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Summary:

The ISS crew will soon be growing veggies, upgrading an on-board robot and releasing a very interesting satellite into space.

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After problems forced a delay from a scheduled launch this weekend, a SpaceX Falcon 9 rocket is scheduled to take off later this month carrying nearly 5,000 pounds of precious cargo headed to the International Space Station, including the equipment for more than 150 experiments. Here’s a look at five of the more interesting projects that will be on board.

OPALS

OPALS at a NASA test facility last year. Photo courtesy of Jim Grossmann/NASA.

OPALS at a NASA test facility last year. Photo courtesy of Jim Grossmann/NASA.

The Optical Payload for Lasercomm Science will use a laser to communicate with a NASA station on Earth. Laser beams can send data at a much higher rate than traditional radio frequency transmissions. Sending more data at faster rates will be essential as our exploration of the universe moves farther and farther away from Earth.

NASA’s main challenge will be accurately positioning the laser to point at its target. The agency will test OPALS by sending high definition video between Earth and the ISS. It expects that it will be able to send 10 to 100 times more data than is currently possible.

Vegetable Production System

A prototype vegetable box. Photo courtesy of NASA.

A prototype vegetable box. Photo courtesy of NASA.

Growing up, we learned that space food comes in tubes and vacuum-sealed packages. The future looks a lot more palatable, as NASA is trying hard to develop better options for astronauts that promote health and stave off depression.

The Vegetable Production System is both a science experiment and a nutrition experiment. After observing how salad-friendly varieties of lettuce — the largest plants ever grown on the space station — respond to life in microgravity, the ISS crew will eat them. The plants will also remove carbon dioxide from the air and, potentially, provide insight into how NASA can help people journey farther than ever before from Earth.

KickSat CubeSat

Photo courtesy of Spacecraft Research.

Photo courtesy of Spacecraft Research.

Shoebox-size CubeSat satellites have totally changed the types of people and companies who can afford to send a satellite into space. While an aerospace graduate student at Cornell University, Zac Manchester launched a Kickstarter campaign in 2011 to drop that price even further.

His KickSat CubeSat will finally launch this week aboard the Falcon 9. Once it is released from the ISS, it will release 250 palm-sized satellites known as Sprites. Kickstarter backers who pledged at least $300 will have their own personal Sprite that they control.

Robonaut 2’s legs

Robonaut 2 aboard the ISS, san legs. Photo courtesy of NASA.

Robonaut 2 aboard the ISS, san legs. Photo courtesy of NASA.

Robonaut 2 is a humanoid robot built to perform simple, repetitive and dangerous tasks aboard the ISS. But right now, it’s just a head and torso. Falcon 9 will finally deliver its legs and their operating system, finally bringing R2 to its full capabilities.

The legs run on ROS: open source software developed by the Open Source Robotics Foundation. ROS is commonly used by famous Earth-bound robots like Baxter and PR2, but this is its first trip to space.

Falcon 9

The Falcon 9 with attached landing legs. Photo courtesy of SpaceX.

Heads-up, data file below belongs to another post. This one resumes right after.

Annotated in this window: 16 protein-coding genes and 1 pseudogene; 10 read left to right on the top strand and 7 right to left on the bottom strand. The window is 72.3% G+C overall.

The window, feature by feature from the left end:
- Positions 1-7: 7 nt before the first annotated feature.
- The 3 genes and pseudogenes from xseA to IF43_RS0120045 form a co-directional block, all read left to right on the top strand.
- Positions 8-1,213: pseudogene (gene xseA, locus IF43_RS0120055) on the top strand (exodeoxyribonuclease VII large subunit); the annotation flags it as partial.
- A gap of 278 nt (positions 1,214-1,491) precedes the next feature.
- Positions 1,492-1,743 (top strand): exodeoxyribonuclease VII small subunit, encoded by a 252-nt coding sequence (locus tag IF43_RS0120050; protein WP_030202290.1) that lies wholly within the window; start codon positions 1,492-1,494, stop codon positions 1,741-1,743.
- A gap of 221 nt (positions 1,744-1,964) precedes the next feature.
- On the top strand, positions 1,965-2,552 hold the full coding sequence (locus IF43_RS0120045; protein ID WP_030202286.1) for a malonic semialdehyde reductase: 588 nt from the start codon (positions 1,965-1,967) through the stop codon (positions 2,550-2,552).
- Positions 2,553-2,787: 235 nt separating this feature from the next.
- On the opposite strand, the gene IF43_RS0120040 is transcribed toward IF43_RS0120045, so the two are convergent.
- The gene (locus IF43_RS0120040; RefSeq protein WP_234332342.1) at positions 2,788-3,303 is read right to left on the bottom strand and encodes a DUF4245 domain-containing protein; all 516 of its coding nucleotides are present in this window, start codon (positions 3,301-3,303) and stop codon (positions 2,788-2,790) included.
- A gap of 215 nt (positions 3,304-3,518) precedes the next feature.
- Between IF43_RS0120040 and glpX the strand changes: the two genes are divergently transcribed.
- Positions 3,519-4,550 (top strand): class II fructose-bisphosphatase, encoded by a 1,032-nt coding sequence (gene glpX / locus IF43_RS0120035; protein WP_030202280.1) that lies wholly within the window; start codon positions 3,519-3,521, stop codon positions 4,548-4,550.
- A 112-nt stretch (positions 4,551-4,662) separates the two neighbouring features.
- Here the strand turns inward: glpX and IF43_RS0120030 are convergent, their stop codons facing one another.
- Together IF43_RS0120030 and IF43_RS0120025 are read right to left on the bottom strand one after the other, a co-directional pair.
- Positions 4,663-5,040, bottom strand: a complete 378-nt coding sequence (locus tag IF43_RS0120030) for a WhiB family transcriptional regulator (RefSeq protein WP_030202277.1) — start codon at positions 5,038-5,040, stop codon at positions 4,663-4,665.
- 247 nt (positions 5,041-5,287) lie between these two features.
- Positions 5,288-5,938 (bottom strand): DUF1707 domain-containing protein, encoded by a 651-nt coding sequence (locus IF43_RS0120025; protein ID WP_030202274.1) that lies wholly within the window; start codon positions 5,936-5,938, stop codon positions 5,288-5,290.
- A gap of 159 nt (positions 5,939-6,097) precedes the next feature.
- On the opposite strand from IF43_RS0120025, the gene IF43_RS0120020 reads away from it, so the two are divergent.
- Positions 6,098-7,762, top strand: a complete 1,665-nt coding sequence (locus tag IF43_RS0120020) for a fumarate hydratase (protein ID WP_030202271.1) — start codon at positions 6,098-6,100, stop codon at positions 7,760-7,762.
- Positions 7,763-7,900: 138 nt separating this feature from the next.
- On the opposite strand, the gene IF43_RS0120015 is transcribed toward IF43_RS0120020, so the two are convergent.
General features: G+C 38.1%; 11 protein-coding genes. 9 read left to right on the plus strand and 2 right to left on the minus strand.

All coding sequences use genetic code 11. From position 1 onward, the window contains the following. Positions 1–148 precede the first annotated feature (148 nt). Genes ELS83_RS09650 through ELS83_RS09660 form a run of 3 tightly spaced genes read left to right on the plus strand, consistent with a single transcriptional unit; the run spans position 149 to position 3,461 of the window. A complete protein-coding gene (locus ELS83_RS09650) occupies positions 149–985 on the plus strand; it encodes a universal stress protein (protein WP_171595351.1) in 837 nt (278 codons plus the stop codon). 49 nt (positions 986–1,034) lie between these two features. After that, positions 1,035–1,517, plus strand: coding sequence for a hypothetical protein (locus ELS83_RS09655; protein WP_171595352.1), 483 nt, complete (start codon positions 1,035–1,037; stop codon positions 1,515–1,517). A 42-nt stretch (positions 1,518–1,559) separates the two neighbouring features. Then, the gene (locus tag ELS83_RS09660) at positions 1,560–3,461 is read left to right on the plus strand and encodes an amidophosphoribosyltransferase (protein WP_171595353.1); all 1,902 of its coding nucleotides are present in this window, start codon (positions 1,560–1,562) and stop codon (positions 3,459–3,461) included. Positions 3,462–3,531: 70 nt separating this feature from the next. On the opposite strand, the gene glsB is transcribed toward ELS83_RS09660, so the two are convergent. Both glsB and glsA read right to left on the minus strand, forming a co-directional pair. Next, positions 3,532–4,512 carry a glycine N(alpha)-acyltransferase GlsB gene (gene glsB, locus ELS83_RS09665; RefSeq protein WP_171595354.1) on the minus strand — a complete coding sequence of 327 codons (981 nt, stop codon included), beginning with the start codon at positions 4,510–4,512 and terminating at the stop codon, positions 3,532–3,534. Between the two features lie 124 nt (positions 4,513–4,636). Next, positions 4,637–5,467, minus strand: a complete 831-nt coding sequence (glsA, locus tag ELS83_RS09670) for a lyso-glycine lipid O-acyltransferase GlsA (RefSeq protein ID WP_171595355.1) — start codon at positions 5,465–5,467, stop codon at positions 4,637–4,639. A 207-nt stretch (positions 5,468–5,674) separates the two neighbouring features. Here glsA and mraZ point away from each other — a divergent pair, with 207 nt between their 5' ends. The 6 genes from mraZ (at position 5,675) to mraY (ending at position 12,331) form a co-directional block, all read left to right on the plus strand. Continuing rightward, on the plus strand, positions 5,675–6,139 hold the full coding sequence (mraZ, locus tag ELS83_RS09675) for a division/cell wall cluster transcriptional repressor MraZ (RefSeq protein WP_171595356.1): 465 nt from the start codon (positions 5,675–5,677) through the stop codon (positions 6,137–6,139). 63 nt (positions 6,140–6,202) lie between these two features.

The Falcon 9 with attached landing legs. Photo courtesy of SpaceX.

OK, so the Falcon 9 rocket not going all the way to the ISS. But the rocket that will carry all these projects on the first leg of their journey is itself an experiment. SpaceX has been working on developing rockets that can land on solid ground after take off. This would create huge cost-savings for the industry by extending how many times a rocket can be used.

Right now, SpaceX’s rockets return to Earth by crashing into the ocean, which damages the rocket and makes recovery more expensive than gently setting down at their original take-off location. Traditionally, rockets have just been discarded after one use.

The Falcon 9 rocket scheduled to blast off Sunday will be the first to test a set of landing legs developed at SpaceX. While it will still land in the ocean, it will use the legs to soften its impact with the water. Eventually, SpaceX rockets will transition to landing on solid ground.

  1. Brett draper Monday, March 24, 2014

    If they have robots up there to do work are they going to end up sending robots on a craft to mars to do the work for people to go there.some day

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  2. Reuse of rocket stages will be a huge cost saving for Spacex since they will be the only ones doing so for the forceable future.

    Oh! It gets “damaged”, it’s suppose to break up, recovery has until now not been an option.
    All ! rocket stages has until now burn/brakes up and falls into the ocean, only the SRB’s of the space shuttle has ever been recovered and reused.

    The attempt by Spacex for a soft water landing of the first stage on their last mission has newer been attempted by anyone before !

    The landing legs are not for softening the impact with the water, the center engine is used for slowing the stage to landing velocity, the legs are wait…. LEGS,
    as a secondary function the legs will help to avoid spinning of the stage.

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  3. Could you comment on the Huntingtons Disease experiment that Dr Gwen Owen is involved with.
    Thank you
    George Essig
    gessig3@gmail.com

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